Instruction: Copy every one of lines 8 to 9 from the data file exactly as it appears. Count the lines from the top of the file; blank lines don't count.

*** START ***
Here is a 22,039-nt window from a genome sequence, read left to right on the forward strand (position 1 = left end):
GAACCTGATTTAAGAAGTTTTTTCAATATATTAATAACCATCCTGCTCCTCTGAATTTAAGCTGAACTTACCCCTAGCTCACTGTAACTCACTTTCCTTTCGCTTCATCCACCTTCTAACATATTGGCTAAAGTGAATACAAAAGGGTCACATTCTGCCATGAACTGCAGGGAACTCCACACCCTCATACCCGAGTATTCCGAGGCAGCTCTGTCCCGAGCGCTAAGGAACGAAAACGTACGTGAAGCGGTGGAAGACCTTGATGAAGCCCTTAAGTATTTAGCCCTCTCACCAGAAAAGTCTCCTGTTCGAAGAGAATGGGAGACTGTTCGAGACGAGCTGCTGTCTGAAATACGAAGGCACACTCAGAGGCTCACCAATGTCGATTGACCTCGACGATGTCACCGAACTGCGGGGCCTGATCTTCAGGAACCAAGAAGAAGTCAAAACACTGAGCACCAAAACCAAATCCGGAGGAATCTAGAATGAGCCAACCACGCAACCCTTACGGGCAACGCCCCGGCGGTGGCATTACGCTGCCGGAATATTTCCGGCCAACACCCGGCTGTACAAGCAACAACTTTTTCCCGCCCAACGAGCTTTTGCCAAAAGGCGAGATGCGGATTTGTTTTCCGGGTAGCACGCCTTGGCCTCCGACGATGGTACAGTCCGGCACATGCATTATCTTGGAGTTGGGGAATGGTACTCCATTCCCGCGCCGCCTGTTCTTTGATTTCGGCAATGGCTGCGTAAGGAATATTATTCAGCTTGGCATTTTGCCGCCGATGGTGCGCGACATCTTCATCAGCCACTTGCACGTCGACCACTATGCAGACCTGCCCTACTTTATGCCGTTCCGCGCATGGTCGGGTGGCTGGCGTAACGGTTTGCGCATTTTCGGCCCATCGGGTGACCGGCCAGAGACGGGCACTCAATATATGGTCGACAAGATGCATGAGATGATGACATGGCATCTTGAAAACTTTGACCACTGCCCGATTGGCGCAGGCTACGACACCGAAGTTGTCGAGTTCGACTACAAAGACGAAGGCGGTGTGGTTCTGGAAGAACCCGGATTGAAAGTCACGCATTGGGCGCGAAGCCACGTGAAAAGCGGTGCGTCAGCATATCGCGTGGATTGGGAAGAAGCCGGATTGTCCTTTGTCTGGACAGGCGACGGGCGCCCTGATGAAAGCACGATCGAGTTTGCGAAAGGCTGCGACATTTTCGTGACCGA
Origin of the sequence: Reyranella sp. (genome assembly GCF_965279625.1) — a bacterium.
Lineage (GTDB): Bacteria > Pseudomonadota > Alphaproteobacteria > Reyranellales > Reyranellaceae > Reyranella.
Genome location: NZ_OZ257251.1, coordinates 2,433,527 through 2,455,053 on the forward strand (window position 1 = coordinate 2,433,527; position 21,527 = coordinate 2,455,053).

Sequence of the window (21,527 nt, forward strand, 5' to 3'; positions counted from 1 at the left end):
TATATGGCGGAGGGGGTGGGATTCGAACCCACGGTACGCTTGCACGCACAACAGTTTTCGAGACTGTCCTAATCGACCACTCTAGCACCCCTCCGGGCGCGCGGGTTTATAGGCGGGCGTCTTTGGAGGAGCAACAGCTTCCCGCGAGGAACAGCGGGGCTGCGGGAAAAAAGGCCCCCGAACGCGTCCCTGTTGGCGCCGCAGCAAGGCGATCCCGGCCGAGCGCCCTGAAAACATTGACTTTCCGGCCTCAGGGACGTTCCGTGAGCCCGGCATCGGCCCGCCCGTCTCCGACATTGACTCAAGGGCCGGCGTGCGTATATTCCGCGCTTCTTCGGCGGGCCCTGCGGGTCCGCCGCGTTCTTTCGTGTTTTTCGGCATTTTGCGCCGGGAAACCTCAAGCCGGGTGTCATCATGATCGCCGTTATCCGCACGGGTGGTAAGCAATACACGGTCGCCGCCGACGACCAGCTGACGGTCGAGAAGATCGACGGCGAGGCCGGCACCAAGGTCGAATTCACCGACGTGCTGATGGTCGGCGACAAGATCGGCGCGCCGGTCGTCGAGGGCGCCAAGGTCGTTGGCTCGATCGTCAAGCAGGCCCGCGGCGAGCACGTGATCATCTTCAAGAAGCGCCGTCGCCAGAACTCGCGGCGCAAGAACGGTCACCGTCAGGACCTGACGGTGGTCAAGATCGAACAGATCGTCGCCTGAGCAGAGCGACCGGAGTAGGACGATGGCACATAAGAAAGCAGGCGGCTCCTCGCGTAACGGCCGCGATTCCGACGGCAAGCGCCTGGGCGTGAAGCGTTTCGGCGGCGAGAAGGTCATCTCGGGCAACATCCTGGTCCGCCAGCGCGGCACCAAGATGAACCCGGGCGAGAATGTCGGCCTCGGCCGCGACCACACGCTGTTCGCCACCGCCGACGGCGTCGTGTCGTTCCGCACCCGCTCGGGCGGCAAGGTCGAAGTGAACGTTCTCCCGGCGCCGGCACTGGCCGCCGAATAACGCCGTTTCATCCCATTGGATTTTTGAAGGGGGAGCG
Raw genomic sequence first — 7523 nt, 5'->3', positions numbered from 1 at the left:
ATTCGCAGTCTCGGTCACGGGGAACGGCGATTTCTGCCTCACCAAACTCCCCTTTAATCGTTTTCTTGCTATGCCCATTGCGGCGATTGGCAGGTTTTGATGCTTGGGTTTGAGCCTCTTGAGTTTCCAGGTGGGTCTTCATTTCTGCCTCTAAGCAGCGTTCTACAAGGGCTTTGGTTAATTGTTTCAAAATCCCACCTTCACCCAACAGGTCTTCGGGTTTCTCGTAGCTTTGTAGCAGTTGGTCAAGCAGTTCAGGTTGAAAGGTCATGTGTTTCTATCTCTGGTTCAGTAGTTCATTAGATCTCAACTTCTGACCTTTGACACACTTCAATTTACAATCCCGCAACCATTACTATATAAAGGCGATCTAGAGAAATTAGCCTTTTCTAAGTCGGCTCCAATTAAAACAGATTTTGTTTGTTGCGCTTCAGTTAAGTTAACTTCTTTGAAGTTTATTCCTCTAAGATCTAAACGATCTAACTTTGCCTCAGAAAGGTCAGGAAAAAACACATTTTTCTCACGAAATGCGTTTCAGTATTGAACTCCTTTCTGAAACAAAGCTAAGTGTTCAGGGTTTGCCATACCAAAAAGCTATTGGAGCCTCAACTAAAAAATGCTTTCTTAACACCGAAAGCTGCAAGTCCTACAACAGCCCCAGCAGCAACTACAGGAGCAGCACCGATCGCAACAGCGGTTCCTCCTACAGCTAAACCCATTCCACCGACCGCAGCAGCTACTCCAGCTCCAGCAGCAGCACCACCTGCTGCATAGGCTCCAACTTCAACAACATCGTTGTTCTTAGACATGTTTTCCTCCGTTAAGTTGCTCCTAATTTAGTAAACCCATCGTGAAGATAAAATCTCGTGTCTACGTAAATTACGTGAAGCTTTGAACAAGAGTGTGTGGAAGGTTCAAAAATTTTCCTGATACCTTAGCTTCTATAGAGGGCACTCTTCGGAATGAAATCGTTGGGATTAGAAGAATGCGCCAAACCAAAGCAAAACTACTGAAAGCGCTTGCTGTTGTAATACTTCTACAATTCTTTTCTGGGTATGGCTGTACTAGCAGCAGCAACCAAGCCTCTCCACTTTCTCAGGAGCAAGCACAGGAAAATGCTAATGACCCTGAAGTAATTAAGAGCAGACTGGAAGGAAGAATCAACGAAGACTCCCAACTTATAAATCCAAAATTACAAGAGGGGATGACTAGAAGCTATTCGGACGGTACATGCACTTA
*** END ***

Raw genomic sequence first — 7523 nt, 5'->3', positions numbered from 1 at the left:
ATTCGCAGTCTCGGTCACGGGGAACGGCGATTTCTGCCTCACCAAACTCCCCTTTAATCGTTTTCTTGCTATGCCCATTGCGGCGATTGGCAGGTTTTGATGCTTGGGTTTGAGCCTCTTGAGTTTCCAGGTGGGTCTTCATTTCTGCCTCTAAGCAGCGTTCTACAAGGGCTTTGGTTAATTGTTTCAAAATCCCACCTTCACCCAACAGGTCTTCGGGTTTCTCGTAGCTTTGTAGCAGTTGGTCAAGCAGTTCAGGTTGAAAGGTCATGTGTTTCTATCTCTGGTTCAGTAGTTCATTAGATCTCAACTTCTGACCTTTGACACACTTCAATTTACAATCCCGCAACCATTACTATATAAAGGCGATCTAGAGAAATTAGCCTTTTCTAAGTCGGCTCCAATTAAAACAGATTTTGTTTGTTGCGCTTCAGTTAAGTTAACTTCTTTGAAGTTTATTCCTCTAAGATCTAAACGATCTAACTTTGCCTCAGAAAGGTCAGGAAAAAACACATTTTTCTCACGAAATGCGTTTCAGTATTGAACTCCTTTCTGAAACAAAGCTAAGTGTTCAGGGTTTGCCATACCAAAAAGCTATTGGAGCCTCAACTAAAAAATGCTTTCTTAACACCGAAAGCTGCAAGTCCTACAACAGCCCCAGCAGCAACTACAGGAGCAGCACCGATCGCAACAGCGGTTCCTCCTACAGCTAAACCCATTCCACCGACCGCAGCAGCTACTCCAGCTCCAGCAGCAGCACCACCTGCTGCATAGGCTCCAACTTCAACAACATCGTTGTTCTTAGACATGTTTTCCTCCGTTAAGTTGCTCCTAATTTAGTAAACCCATCGTGAAGATAAAATCTCGTGTCTACGTAAATTACGTGAAGCTTTGAACAAGAGTGTGTGGAAGGTTCAAAAATTTTCCTGATACCTTAGCTTCTATAGAGGGCACTCTTCGGAATGAAATCGTTGGGATTAGAAGAATGCGCCAAACCAAAGCAAAACTACTGAAAGCGCTTGCTGTTGTAATACTTCTACAATTCTTTTCTGGGTATGGCTGTACTAGCAGCAGCAACCAAGCCTCTCCACTTTCTCAGGAGCAAGCACAGGAAAATGCTAATGACCCTGAAGTAATTAAGAGCAGACTGGAAGGAAGAATCAACGAAGACTCCCAACTTATAAATCCAAAATTACAAGAGGGGATGACTAGAAGCTATTCGGACGGTACATGCACTTA